The authors express great thanks to Dr. Anisa Saggaf Albiti (Hematologist in Al-Gomhoryah teaching hospital in Aden/Yemen) for her efforts in revising the text and gave valuable comments.

 
   References Top

1.Bisoffi Z, Sirima SB, Menten J, Pattaro C, Angheben A, Gobbi F, et al. Accuracy of a rapid diagnostic test on the diagnosis of malaria infection and of malaria-attributable fever during low and high transmission season in Burkina Faso. Malar J 2010;9:192.  Back to cited text no. 1
    
2.Graz B, Willcox M, Szeless T, Rougemont A. "Test and Treat" or presumptive treatment for malaria in high transmission situations? A reflection on the latest WHO guidelines. Malar J 2011;10:136.  Back to cited text no. 2
    
3.Kyabayinze DJ, Tibenderana JK, Odong GW, Rwakimari JB, Counihan H. Operational accuracy and comparative persistent antigenicity of HRP2 rapid diagnostic tests for Plasmodium falciparum malaria in a hyperendemic region of Uganda. Malar J 2008;7:221.  Back to cited text no. 3
    
4.Premier Medical Corporation Ltd. First Response Malaria Antigen, P. falciparum (HRP2) card test: Instruction for use. India. Available from: http://www.premiermedcorp.com/rapidtests.html. [Last accessed on 2011 Jul 10].  Back to cited text no. 4
    
5.Mtove G, Nadjm B, Amos B, Hendriksen IC, Muro F, Reyburn H. Use of an HRP2-based rapid diagnostic test to guide treatment of children admitted to hospital in a malaria-endemic area of north-east Tanzania. Trop Med Int Health 2011;16:545-50.  Back to cited text no. 5
    
6.McMorrow Ml, Masanja MI, Abdulla SM, Kahigwa E, Kachur SP. Challenges in routine implementation and quality control of rapid diagnostic tests for malaria-Rufiji District, Tanzania. Am J Trop Med Hyg 2008;79:385-90.  Back to cited text no. 6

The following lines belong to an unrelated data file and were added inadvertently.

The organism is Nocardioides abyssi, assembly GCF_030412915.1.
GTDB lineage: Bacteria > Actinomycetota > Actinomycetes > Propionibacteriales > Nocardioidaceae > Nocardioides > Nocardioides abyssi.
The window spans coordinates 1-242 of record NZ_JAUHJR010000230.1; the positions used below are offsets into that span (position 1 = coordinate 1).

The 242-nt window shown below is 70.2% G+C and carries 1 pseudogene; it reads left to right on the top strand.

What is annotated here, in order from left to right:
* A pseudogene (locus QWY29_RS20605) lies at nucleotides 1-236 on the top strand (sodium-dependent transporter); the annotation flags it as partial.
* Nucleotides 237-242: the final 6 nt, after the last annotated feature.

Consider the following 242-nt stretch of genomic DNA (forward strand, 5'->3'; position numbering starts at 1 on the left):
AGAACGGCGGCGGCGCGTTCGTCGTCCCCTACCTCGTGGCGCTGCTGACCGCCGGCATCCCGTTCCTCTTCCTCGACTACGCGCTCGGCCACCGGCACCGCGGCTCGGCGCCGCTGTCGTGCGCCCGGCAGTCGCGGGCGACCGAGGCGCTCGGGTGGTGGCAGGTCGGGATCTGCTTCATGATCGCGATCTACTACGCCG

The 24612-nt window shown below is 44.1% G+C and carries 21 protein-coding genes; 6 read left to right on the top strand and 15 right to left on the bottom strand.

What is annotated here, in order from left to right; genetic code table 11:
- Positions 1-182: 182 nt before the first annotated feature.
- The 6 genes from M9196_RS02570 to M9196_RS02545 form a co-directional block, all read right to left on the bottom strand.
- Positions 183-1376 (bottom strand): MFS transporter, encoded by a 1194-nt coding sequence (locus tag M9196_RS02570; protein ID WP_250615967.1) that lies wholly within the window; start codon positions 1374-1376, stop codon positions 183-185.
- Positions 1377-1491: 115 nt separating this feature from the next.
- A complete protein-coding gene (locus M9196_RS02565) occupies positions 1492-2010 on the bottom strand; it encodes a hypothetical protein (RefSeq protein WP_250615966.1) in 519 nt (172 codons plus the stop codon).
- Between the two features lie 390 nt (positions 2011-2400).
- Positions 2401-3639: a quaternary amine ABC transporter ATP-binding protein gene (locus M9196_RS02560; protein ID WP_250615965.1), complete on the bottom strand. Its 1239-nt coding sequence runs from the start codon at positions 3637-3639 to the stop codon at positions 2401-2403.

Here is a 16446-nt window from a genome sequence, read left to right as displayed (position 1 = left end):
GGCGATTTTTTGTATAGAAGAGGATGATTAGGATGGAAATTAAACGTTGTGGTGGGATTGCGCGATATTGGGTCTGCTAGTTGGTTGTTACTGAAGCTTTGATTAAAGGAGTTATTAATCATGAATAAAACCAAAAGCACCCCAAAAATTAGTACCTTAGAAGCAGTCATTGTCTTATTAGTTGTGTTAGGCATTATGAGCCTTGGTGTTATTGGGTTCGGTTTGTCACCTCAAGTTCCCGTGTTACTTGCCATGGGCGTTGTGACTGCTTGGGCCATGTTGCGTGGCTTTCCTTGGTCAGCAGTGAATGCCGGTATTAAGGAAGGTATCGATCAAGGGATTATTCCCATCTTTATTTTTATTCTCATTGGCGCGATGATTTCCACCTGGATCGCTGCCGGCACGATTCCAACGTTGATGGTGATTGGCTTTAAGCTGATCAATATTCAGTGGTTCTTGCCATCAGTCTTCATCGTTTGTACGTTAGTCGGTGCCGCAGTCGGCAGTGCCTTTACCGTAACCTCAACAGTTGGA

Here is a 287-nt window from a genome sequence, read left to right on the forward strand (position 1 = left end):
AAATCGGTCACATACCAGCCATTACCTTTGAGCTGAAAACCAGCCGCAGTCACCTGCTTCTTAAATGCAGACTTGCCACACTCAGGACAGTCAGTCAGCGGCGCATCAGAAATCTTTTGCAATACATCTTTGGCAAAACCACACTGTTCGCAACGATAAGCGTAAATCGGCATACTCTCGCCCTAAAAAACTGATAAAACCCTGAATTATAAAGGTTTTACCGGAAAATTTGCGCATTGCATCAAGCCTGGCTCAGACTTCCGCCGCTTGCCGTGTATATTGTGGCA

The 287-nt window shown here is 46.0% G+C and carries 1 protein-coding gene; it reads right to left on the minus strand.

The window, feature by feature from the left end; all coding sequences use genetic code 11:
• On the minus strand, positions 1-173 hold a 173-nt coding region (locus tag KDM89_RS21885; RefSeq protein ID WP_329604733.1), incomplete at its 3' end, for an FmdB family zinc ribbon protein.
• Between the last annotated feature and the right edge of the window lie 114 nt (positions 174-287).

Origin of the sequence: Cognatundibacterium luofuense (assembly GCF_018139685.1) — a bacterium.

7.McMorrow Ml, Masanja MI, Kahigwa E, Abdulla SM, Kachur SP. Quality assurance of rapid diagnostic tests for in routine patient care in rural Tanzania. Am J Trop Med Hyg 2010;82:151-5.  Back to cited text no. 7
    
8.Batwala V, Magnussen P, Nuwaha F. Are rapid diagnostic tests more accurate in diagnosis of Plasmodium falciparum malaria compared to microscopy at rural health centers? Malar J 2010;9:349.  Back to cited text no. 8
    
9.Singh N, Shukla MM, Shukla MK, Mehra RK, Sharma S, Bharti PK, et al. Field and laboratory comparative evaluation of rapid malaria diagnostic tests versus traditional and molecular techniques in India. Malar J 2010;9:191.  Back to cited text no. 9
    
10.Osman MM, Nour BY, Sedig MF, De Bes L, Babikir AM, Mohamedani AA, et al. Informed decision-making before changing to RDT: A comparison of microscopy, rapid diagnostic test and molecular techniques for the diagnosis and identification of malaria parasites in Kassala, eastern Sudan. Trop Med Int Health 2010;15:1442-8.  Back to cited text no. 10
    
11.Malaria control program-Hadramout Region/Yemen. The annual report; 2010.  Back to cited text no. 11
    



 
 
    Tables

  [Table 1]